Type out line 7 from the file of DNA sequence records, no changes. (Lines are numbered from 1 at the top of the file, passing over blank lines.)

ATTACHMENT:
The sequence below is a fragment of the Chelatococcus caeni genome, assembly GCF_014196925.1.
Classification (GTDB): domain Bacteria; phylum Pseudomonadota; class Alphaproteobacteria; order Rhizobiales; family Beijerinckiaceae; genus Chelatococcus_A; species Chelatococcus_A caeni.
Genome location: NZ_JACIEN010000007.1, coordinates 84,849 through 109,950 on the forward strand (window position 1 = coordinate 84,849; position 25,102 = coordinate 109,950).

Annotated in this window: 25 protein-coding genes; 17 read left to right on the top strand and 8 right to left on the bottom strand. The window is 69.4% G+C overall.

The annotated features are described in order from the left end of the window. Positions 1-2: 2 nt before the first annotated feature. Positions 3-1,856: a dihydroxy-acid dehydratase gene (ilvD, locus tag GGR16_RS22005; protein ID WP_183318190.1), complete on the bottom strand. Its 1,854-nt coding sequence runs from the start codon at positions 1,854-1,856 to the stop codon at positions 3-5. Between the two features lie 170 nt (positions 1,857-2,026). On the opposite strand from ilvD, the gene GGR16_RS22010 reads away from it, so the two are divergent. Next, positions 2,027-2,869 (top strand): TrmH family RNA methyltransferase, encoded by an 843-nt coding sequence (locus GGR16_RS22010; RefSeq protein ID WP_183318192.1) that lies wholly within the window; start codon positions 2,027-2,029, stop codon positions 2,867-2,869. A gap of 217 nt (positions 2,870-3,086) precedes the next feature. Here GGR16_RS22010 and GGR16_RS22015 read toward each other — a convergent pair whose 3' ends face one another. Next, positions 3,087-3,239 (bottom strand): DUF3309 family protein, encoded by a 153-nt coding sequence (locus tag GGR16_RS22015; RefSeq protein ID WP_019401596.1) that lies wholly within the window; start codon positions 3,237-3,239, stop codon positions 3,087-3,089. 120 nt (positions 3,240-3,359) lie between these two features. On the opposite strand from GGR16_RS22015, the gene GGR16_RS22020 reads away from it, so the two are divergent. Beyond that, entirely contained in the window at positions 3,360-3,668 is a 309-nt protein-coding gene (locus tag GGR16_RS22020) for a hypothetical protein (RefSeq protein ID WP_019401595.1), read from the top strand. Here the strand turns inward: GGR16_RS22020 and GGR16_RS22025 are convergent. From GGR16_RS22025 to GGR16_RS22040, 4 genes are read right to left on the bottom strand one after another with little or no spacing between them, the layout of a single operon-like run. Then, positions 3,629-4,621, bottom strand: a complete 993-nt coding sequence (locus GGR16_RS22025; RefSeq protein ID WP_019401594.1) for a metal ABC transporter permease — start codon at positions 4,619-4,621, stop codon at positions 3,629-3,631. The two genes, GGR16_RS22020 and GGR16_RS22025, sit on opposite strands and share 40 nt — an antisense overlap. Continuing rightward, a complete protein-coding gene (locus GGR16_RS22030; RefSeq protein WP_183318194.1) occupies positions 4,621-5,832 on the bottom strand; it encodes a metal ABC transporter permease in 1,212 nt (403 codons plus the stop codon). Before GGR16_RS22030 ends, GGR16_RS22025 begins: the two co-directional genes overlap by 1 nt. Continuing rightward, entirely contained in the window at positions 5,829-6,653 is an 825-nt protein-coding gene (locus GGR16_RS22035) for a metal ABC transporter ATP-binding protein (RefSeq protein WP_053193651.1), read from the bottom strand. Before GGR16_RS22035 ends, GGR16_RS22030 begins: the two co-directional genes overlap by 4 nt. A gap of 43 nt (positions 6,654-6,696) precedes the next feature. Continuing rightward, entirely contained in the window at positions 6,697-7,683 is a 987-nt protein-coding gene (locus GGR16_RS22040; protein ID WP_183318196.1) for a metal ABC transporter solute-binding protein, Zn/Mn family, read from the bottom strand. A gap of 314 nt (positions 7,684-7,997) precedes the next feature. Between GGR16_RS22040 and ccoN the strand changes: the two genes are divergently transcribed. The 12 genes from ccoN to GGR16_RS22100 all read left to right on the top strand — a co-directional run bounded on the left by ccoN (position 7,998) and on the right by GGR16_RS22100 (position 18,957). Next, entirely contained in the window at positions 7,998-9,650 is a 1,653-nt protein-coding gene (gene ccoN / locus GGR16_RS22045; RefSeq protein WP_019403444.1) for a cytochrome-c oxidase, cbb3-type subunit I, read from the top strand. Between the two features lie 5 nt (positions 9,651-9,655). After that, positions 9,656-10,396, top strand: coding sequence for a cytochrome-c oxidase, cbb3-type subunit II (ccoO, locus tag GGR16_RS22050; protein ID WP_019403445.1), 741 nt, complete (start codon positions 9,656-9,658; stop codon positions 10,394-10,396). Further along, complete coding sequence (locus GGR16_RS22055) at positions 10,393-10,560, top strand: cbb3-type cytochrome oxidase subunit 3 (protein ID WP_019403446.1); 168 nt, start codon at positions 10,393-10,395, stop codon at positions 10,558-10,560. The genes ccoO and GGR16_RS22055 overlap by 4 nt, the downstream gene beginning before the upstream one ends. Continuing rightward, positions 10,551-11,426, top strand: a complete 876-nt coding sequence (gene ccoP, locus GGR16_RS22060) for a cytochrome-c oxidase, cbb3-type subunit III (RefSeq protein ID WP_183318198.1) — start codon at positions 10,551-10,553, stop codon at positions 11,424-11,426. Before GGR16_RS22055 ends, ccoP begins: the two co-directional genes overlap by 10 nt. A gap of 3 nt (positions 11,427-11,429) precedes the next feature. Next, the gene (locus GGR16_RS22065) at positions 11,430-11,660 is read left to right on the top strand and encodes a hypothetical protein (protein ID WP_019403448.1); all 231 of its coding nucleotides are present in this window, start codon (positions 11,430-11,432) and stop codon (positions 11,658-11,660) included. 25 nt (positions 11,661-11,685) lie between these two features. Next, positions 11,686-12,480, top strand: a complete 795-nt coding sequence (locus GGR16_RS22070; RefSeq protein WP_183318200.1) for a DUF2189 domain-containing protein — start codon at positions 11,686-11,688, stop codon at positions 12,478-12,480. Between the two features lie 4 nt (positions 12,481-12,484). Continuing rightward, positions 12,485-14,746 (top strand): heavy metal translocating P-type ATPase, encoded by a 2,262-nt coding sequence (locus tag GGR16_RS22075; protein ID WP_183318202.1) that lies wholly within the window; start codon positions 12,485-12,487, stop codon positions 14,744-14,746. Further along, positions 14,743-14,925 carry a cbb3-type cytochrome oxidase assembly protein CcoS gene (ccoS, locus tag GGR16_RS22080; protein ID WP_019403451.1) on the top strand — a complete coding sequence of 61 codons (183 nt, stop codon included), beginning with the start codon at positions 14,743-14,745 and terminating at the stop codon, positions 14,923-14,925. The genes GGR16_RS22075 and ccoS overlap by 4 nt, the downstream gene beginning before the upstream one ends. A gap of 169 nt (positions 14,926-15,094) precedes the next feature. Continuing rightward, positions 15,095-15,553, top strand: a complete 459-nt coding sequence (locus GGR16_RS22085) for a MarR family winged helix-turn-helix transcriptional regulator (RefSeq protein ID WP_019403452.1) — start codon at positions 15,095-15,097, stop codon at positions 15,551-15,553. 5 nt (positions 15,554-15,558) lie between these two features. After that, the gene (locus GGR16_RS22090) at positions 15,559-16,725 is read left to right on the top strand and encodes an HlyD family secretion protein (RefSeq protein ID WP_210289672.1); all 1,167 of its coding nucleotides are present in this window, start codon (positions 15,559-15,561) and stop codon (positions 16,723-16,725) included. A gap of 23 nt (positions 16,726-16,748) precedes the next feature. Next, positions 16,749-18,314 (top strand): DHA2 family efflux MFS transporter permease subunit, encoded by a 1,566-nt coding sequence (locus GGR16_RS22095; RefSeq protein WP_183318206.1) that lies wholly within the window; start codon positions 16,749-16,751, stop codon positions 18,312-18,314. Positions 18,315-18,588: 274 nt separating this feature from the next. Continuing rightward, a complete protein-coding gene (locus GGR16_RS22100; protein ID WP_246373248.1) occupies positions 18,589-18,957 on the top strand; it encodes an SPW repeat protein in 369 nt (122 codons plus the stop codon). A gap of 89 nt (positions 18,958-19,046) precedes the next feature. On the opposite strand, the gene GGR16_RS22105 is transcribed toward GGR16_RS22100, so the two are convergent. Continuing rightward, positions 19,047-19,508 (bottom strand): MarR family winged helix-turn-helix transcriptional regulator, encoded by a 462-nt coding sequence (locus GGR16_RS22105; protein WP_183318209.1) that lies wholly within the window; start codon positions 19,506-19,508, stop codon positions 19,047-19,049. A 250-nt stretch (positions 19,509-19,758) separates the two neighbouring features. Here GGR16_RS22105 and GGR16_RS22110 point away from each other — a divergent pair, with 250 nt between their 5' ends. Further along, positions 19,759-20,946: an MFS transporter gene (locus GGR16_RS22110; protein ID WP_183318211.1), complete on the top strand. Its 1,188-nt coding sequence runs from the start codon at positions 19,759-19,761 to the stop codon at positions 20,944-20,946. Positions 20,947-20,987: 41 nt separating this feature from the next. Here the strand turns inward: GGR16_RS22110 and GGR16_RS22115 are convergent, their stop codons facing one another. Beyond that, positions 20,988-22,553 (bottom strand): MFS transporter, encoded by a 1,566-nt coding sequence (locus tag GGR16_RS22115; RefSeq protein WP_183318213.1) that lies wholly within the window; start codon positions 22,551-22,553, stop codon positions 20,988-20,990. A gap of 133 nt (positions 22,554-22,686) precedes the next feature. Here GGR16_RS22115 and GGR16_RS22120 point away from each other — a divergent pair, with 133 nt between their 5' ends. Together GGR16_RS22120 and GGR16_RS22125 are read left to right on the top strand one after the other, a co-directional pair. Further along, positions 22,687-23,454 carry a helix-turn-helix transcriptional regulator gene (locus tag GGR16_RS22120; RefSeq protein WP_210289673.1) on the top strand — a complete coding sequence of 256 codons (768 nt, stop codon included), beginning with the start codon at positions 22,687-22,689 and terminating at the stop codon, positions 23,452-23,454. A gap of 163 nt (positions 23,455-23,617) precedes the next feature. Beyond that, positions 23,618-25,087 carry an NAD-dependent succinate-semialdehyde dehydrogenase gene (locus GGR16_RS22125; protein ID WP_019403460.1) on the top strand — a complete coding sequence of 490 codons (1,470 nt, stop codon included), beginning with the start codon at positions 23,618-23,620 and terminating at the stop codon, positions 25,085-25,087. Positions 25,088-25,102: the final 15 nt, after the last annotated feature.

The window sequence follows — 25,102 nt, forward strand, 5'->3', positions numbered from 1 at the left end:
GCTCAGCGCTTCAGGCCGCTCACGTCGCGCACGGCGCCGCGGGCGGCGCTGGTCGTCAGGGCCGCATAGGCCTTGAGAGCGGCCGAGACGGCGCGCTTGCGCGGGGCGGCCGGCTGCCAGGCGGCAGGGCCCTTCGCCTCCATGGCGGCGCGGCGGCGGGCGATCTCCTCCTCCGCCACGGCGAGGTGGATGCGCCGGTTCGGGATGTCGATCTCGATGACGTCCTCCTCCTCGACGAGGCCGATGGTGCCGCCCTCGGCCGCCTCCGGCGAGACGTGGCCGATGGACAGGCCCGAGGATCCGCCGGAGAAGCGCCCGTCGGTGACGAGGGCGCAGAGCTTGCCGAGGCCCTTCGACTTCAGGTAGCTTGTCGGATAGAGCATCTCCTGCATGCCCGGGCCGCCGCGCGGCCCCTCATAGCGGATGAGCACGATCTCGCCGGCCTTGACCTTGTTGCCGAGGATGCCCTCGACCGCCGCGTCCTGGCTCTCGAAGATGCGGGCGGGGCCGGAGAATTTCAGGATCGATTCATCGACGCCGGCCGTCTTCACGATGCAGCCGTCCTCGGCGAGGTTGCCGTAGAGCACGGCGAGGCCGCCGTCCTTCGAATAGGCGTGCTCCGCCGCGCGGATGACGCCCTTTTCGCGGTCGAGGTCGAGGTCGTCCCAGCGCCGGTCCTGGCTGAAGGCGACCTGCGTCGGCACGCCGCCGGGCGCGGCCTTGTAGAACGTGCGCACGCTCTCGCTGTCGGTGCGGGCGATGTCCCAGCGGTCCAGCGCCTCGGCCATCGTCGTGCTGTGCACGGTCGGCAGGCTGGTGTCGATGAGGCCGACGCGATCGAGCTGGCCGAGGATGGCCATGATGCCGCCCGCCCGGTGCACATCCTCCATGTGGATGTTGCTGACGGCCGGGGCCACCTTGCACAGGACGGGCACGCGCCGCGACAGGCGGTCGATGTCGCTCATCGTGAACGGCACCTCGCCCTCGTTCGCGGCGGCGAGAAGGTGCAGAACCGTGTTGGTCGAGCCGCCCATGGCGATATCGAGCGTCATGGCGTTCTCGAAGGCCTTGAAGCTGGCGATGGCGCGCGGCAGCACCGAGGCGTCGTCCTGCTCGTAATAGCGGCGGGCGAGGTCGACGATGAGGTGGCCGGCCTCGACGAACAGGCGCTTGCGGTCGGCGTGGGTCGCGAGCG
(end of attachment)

GCTCAGCGCTTCAGGCCGCTCACGTCGCGCACGGCGCCGCGGGCGGCGCTGGTCGTCAGGGCCGCATAGGCCTTGAGAGCGGCCGAGACGGCGCGCTTGCGCGGGGCGGCCGGCTGCCAGGCGGCAGGGCCCTTCGCCTCCATGGCGGCGCGGCGGCGGGCGATCTCCTCCTCCGCCACGGCGAGGTGGATGCGCCGGTTCGGGATGTCGATCTCGATGACGTCCTCCTCCTCGACGAGGCCGATGGTGCCGCCCTCGGCCGCCTCCGGCGAGACGTGGCCGATGGACAGGCCCGAGGATCCGCCGGAGAAGCGCCCGTCGGTGACGAGGGCGCAGAGCTTGCCGAGGCCCTTCGACTTCAGGTAGCTTGTCGGATAGAGCATCTCCTGCATGCCCGGGCCGCCGCGCGGCCCCTCATAGCGGATGAGCACGATCTCGCCGGCCTTGACCTTGTTGCCGAGGATGCCCTCGACCGCCGCGTCCTGGCTCTCGAAGATGCGGGCGGGGCCGGAGAATTTCAGGATCGATTCATCGACGCCGGCCGTCTTCACGATGCAGCCGTCCTCGGCGAGGTTGCCGTAGAGCACGGCGAGGCCGCCGTCCTTCGAATAGGCGTGCTCCGCCGCGCGGATGACGCCCTTTTCGCGGTCGAGGTCGAGGTCGTCCCAGCGCCGGTCCTGGCTGAAGGCGACCTGCGTCGGCACGCCGCCGGGCGCGGCCTTGTAGAACGTGCGCACGCTCTCGCTGTCGGTGCGGGCGATGTCCCAGCGGTCCAGCGCCTCGGCCATCGTCGTGCTGTGCACGGTCGGCAGGCTGGTGTCGATGAGGCCGACGCGATCGAGCTGGCCGAGGATGGCCATGATGCCGCCCGCCCGGTGCACATCCTCCATGTGGATGTTGCTGACGGCCGGGGCCACCTTGCACAGGACGGGCACGCGCCGCGACAGGCGGTCGATGTCGCTCATCGTGAACGGCACCTCGCCCTCGTTCGCGGCGGCGAGAAGGTGCAGAACCGTGTTGGTCGAGCCGCCCATGGCGATATCGAGCGTCATGGCGTTCTCGAAGGCCTTGAAGCTGGCGATGGCGCGCGGCAGCACCGAGGCGTCGTCCTGCTCGTAATAGCGGCGGGCGAGGTCGACGATGAGGTGGCCGGCCTCGACGAACAGGCGCTTGCGGTCGGCGTGGGTCGCGAGCG